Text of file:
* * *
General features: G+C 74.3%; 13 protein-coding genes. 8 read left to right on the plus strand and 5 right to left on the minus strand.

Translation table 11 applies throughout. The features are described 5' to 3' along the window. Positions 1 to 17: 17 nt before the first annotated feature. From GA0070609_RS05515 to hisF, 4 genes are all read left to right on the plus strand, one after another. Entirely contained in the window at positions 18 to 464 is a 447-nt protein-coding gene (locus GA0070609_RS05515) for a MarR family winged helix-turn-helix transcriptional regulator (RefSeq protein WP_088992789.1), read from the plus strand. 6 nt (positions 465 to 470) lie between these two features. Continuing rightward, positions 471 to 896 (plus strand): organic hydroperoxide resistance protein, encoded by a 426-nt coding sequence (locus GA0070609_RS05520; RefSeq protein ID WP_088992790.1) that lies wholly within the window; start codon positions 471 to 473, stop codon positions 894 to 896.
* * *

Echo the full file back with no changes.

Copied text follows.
General features: G+C 74.3%; 13 protein-coding genes. 8 read left to right on the plus strand and 5 right to left on the minus strand.

Translation table 11 applies throughout. The features are described 5' to 3' along the window. Positions 1 to 17: 17 nt before the first annotated feature. From GA0070609_RS05515 to hisF, 4 genes are all read left to right on the plus strand, one after another. Entirely contained in the window at positions 18 to 464 is a 447-nt protein-coding gene (locus GA0070609_RS05515) for a MarR family winged helix-turn-helix transcriptional regulator (RefSeq protein WP_088992789.1), read from the plus strand. 6 nt (positions 465 to 470) lie between these two features. Continuing rightward, positions 471 to 896 (plus strand): organic hydroperoxide resistance protein, encoded by a 426-nt coding sequence (locus GA0070609_RS05520; RefSeq protein ID WP_088992790.1) that lies wholly within the window; start codon positions 471 to 473, stop codon positions 894 to 896.